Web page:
Thursday, September 04, 2008

Republican Flag

I was thrilled that Sarah Palin made reference to the set designs of the Democratic Convention, "and those Styrofoam Greek columns ... hauled back to some studio lot." Nice punch, but the truth of the matter is that the Republican convention is just as designed. I haven't been able to focus on any architectural feature worth commenting on. However, I find the constant projection of a waving American flag fragment. Judging from my television coverage, the favorite image shows two to three red and white stripes (no stars) billowing in the wind. Surely the image is created digitally; I doubt that some graphic designer recorded hours and hours of a waving flag. The iconography is pretty clear, country first, etc., but the aesthetics are more interesting than the symbolism. We do not see a full flag but a highly modernist composition, abstract red and white shapes. For anyone that has taken even the most introductory Art History survey, it is impossible to dismiss Jasper John's flags from the 1950s, which present fundamental tensions between form and content, material and subject in late-capitalist art. The Republican Convention flag-fragment fits right into this dialectic. It's much smarter than it first seems. I must admit that I find it even more provocative than Greek revival architecture (the more common Republican staple). Watching Sarah Palin in front of this flag was a postmodern experience (like watching a Saturday Night Live skit--indeed Sarah Palin looks a lot like Tina Fey). It was as if one of Duane Hanson's wax figures came to life, generic America in all its beauty standing in front of generic America in all its beauty. But behind this choreography stood a waving flag as conceptual and crisp as a Barnett Newman zip painting in perpetual motion like a screen saver. But wait a minute, hasn't populist America already rejected Richard Serra, minimalism and anything brainy (conceptual, left-wing, or Jewish [Lieberman excluded])? Does anyone read Tom Wolfe's From Bauhaus to Our House (New York, 1981) anymore? God bless America, whose flag is, for the most part, respectably high Modern.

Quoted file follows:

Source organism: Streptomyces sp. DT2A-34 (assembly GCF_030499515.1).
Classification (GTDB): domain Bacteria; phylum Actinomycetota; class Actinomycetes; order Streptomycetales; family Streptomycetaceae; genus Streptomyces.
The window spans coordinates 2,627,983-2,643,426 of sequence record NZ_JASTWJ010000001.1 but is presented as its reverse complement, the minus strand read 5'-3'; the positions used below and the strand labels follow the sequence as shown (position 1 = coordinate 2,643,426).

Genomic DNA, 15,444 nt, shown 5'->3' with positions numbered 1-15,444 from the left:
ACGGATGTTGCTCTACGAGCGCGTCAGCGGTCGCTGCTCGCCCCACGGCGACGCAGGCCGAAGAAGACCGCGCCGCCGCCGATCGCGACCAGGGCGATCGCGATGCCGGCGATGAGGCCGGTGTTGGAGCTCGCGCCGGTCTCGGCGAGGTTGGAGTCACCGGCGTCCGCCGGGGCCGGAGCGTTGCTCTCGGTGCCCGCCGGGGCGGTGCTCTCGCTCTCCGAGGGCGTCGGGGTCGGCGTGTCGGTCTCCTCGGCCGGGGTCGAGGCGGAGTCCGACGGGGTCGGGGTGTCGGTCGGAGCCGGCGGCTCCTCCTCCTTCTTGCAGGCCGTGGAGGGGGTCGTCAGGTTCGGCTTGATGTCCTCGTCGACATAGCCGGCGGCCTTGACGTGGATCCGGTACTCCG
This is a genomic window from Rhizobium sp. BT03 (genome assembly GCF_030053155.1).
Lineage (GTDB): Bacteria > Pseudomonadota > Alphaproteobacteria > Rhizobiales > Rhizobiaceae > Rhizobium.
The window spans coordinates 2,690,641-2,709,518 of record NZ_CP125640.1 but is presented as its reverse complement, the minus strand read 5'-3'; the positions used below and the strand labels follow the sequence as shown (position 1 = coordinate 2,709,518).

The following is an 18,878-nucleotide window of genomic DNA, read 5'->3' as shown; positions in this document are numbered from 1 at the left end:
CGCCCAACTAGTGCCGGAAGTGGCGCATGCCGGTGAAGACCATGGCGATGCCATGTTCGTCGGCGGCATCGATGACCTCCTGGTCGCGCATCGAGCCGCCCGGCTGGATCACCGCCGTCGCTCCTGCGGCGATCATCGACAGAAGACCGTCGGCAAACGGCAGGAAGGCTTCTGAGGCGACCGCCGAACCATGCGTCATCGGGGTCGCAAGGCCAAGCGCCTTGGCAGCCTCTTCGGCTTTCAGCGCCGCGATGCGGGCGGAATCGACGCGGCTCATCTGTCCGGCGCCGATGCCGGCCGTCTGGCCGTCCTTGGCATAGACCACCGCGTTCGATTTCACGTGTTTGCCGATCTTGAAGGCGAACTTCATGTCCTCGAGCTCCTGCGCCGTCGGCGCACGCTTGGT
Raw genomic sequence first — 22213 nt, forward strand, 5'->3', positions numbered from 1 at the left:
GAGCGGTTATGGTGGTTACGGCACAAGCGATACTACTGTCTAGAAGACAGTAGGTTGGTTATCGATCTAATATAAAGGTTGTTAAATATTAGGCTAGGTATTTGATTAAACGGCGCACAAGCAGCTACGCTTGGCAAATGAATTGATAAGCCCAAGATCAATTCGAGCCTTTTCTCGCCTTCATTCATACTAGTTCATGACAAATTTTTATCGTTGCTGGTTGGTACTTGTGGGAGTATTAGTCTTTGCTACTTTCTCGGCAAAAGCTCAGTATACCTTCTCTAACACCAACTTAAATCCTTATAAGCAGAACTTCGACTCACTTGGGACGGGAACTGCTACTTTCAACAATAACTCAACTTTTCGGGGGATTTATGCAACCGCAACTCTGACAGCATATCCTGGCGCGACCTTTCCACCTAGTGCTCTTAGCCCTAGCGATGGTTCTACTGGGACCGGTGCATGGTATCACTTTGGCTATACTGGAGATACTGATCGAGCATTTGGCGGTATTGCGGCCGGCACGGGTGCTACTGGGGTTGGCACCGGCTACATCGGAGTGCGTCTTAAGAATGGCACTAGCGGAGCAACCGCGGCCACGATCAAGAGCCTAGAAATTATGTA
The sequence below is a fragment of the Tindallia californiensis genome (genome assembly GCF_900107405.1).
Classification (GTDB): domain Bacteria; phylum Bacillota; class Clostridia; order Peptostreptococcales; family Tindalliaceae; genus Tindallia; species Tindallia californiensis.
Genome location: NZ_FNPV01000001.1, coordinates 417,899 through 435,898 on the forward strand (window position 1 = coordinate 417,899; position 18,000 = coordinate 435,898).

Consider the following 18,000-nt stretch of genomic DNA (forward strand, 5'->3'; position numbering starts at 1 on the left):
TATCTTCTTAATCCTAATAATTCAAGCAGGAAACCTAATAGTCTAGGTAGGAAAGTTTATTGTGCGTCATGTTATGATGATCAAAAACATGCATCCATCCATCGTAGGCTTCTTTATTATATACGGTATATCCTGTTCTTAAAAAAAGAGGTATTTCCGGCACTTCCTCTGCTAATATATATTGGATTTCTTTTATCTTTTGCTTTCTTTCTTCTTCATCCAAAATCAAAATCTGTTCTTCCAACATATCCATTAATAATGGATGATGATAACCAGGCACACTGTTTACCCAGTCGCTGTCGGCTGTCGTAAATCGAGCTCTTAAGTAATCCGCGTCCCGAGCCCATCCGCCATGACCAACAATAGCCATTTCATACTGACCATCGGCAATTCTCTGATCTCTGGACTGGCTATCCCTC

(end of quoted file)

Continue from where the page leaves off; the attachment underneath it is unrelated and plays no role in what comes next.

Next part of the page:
1 comment:

Jennifer Ball said...

Just to add, Palin specifically referred to the columns as being made of styrofoam, which of course was intended to emphasize the fakery, but I immediately thought (knowing nothing about set design) 'Styrofoam? They don't use something more durable/expensive? Couldn't the audience *see* that?' I guess not.

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Kostis Kourelis

Philadelphia, PA, United States